Chateau Marmont Agrees to Landmark Union Contract

Martha Santamaria for Hugo Soto-Martínez for LA City Council

“I am proud of Hugo, who is one of our own. He comes from humble beginnings and worked to organize his own hotel. He knows what it is to be a working person, and he will be an excellent voice for working families on Los Angeles’ City Council.” UNITE HERE Local 11 Executive Vice President Martha Santamaria.

Midterm Elections Voter Guide — November 8, 2022

Click on each section to see UNITE HERE Local 11 membership’s endorsements. 

Mayor of Los Angeles
Karen Bass

City Council
Council District 5 – Katy Young Yaroslavsky
Council District 11 – Erin Darling
Council District 13 – Hugo Soto-Martinez
Council District 15 –  Tim McOsker

City Controller
Paul Koretz

City Attorney (vote for ONLY ONE of these two candidates)

Option A – Faisal Gill – Civil Rights attorney. A strong supporter of our Union’s efforts to regulate short term rentals and to stop wage theft. Endorsed by Black Lives Matter LA Co-Founder Melina Abdullah, Councilmember Mike Bonin, the National Union of Healthcare Workers (NUHW), and Service Employees International Union (SEIU) Local 2015 Homecare Workers.

Option B – Hydee Feldstein Soto – Attorney-at-law and Neighborhood Councilmember.  A strong supporter of our Union’s efforts to regulate short term rentals and to stop wage theft. Running to be the first woman City Attorney in the City’s history, and its first Latina. Endorsed by the LA Times, the Los Angeles Democratic Party, Planned Parenthood, the Sierra Club, and Service Employees International Union (SEIU) Nurses Union 121RN.

Los Angeles City and County Measures/Propositions:
Yes on Measure/Proposition A– Reform the Sheriff’s department
Yes on Measure/Proposition LA – Repair Community College buildings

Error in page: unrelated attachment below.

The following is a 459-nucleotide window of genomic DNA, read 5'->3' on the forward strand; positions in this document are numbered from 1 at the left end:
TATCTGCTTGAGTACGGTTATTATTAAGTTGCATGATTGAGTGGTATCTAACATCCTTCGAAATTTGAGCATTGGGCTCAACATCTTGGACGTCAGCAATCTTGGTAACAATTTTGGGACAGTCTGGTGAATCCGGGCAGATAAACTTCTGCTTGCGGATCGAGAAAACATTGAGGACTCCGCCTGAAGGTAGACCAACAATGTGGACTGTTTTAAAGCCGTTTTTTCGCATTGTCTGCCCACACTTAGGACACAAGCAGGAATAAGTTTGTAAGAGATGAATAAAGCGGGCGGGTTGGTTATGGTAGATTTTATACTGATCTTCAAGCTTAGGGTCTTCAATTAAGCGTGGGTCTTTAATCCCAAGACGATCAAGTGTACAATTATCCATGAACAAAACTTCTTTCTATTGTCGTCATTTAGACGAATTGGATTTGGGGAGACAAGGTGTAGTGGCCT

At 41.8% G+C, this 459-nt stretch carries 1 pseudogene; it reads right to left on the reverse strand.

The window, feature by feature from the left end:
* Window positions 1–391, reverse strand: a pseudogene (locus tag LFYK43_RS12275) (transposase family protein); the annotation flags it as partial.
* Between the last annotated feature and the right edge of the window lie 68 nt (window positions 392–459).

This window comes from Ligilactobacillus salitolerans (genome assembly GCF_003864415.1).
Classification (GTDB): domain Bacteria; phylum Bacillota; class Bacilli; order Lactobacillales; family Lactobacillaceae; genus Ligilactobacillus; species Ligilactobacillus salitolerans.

Yes on Measure/Proposition ULA– Build affordable housing
Yes on Measure/Proposition LH– Build affordable housing
Yes on Measure/Proposition SP– Create new parks

Board of Supervisors
District 3 – Lindsey Horvath

County Sheriff
Robert Luna

Superior Court Judicial Seats
Office No. 60
– Anna Reitano
Office No. 67 – Elizabeth Lashley-Haynes
Office No. 70 – Holly Hancock
Office No. 90 – Melissa Lyons
Office No. 116 – David Gelfound
Office No. 118 – Carolyn “Jiyoung” Park
Office No. 151 – Patrick Hare

Los Angeles Community College
Los Angeles Community College District 2 – Steven F. Veres
Los Angeles Community College District 4 – Sara Hernandez
Los Angeles Community College District 6 – Gabriel Buelna
Los Angeles Community College District 7 – Kelsey Iino

Los Angeles City and County Measures/Propositions:

Yes on Measure/Proposition A– Reform the Sheriff’s department
Yes on Measure/Proposition LA – Repair Community College buildings
Yes on Measure/Proposition ULA– Build affordable housing
Yes on Measure/Proposition LH– Build affordable housing
Yes on Measure/Proposition SP– Create new parks

Mayor – Rex Richardson

City Council
Council District 3 – Kailee Caruso
Council District 5 – Megan Kerr
Council District 9 – Joni Ricks-Oddie

Long Beach Unified School District
District 1 – Nubia Flores
District 3 – Juan Benitez

City Council 
Ellis Raskin
Caroline Torosis
Jesse Zwick

Santa Monica-Malibu Unified School District Board
Richard Tahvildaran-Jesswein
Alicia Mignano
Laurie Lieberman

Rent Control Board
Daniel Ivanov
Ericka Lesley
Kurt Gonska

Santa Monica College Board of Trustees
Sion Roy
Tom Peters
Barry Snell
Nancy Greenstein

Local Santa Monica Ballot Measures
YES on Measure GS: To increase the tax on sale of luxury real estate to fund local schools, support low-income seniors, and build affordable housing